Positioning the Graduate School for Continued Success
March 27, 2015
Current themes that transcend today’s news about higher education frequently identify that a change in the status quo is needed, the old academic model is not sustainable, and higher education needs to hear what business and industry are saying about the future working world. Regardless which change resonates the loudest, the common theme remains that CHANGE is needed, and it is needed now!
The Graduate School recognizes the need to have our eye to the future, to hear the requests of our audiences, both students, alumni, and the professions, and to meet today’s needs of the community in a way that respects Otterbein University’s tradition, mission and vision of the Graduate School which, creates engaged and transformed leaders who shape tomorrow.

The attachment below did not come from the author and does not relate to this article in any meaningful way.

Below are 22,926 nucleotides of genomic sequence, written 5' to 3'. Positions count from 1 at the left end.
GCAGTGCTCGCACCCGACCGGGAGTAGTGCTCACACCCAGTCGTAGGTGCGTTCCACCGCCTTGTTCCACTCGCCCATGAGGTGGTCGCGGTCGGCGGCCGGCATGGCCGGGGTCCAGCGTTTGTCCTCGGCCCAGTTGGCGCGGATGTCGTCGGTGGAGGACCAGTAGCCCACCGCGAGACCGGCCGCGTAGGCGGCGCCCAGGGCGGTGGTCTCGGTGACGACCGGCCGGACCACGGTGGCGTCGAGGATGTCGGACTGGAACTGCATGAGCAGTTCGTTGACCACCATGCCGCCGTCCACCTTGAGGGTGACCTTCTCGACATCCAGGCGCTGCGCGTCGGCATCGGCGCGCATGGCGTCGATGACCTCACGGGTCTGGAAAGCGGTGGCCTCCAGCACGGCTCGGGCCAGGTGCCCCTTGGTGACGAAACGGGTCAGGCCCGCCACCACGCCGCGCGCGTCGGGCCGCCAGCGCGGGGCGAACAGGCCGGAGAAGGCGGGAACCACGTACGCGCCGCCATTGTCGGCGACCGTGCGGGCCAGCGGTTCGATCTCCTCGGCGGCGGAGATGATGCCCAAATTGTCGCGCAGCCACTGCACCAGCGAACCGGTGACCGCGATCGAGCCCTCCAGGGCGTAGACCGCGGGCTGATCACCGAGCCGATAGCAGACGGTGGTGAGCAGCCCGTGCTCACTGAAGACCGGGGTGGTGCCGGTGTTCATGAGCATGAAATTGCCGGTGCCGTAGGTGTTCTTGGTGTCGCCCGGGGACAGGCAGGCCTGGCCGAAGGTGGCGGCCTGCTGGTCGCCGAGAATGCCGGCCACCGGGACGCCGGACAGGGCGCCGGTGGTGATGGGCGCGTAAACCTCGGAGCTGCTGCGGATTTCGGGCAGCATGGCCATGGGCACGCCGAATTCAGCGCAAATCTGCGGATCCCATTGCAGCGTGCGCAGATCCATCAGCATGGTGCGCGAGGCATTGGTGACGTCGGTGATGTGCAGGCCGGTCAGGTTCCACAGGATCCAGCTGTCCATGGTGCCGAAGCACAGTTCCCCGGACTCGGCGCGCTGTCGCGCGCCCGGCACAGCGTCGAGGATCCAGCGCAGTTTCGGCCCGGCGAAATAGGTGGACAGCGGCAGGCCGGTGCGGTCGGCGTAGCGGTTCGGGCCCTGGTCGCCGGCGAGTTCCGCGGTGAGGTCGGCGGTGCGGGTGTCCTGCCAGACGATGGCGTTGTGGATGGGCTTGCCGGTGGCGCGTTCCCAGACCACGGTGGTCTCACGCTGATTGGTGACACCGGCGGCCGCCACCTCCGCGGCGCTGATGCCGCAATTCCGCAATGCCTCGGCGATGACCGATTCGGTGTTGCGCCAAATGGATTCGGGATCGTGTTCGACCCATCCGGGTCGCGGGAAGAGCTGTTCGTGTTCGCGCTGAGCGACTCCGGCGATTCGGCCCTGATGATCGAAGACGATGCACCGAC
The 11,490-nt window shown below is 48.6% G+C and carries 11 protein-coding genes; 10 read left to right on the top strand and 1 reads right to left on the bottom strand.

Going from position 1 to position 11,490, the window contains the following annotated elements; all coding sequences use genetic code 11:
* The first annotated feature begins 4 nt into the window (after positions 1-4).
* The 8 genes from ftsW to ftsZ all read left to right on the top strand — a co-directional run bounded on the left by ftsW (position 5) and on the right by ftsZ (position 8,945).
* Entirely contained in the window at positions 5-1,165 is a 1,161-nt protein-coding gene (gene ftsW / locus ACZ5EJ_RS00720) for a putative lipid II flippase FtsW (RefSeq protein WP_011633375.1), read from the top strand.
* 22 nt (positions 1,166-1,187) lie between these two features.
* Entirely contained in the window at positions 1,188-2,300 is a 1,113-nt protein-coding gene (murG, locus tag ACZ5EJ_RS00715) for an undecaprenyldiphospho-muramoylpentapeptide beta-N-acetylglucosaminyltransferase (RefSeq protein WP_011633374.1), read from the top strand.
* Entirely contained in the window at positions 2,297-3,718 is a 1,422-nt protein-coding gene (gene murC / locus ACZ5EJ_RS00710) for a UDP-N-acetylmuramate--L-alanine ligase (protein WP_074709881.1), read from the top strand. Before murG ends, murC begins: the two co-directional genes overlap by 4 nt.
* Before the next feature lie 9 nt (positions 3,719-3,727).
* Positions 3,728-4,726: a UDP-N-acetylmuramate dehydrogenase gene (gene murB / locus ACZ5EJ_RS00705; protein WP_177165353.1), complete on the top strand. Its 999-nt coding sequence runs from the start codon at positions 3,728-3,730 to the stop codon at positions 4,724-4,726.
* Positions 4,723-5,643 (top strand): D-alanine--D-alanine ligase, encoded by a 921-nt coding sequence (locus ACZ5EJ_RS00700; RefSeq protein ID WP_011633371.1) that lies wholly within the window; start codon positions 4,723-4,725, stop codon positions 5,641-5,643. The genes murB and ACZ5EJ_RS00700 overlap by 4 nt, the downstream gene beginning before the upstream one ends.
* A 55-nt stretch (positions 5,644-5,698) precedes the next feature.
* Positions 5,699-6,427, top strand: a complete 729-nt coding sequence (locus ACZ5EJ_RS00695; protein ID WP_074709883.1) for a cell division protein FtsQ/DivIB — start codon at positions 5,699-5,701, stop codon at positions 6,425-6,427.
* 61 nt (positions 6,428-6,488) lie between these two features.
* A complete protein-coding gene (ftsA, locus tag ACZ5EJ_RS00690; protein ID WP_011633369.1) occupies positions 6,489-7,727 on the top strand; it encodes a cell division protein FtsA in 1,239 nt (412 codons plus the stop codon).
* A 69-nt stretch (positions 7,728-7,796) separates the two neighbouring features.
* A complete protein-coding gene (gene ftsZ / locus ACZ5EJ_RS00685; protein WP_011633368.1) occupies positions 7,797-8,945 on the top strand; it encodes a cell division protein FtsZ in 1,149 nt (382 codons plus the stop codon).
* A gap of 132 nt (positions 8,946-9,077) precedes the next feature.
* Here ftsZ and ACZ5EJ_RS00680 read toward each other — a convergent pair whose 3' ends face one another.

New initiatives have started that complement our current programs. Here are a few:
An “18 in 15” program meets the needs of high school and community college math teachers. The “18 in 15” program includes a set of graduate math courses that provides 18 credits in the content area of math that can be completed in only 15 months. Teachers attend classes in summers, and then in the evenings during the school year.
In response to industry requests, two non-credit courses were facilitated by The Graduate School providing enhanced analytic and programming skills to employees.
Predictive modeling is an eight-month course, one night/week that uses Otterbein faculty and industry experts to expand employees’ knowledge and skills.
An eight-week course, “Ruby Cucumber”, taught participants to leverage Acceptance Test Driven Development (ATDD) and Automation Testing Tools to prepare them for various roles on an Agile team.
Recognizing our alumni, we will begin an alumni scholarship in Fall 2015. Details are in this newsletter and on our web site.
As you think to the future, please let us know your thoughts about graduate education. Join us, The Graduate School and Otterbein University in preparing graduates for the work of tomorrow. Barbara Schaffner, Dean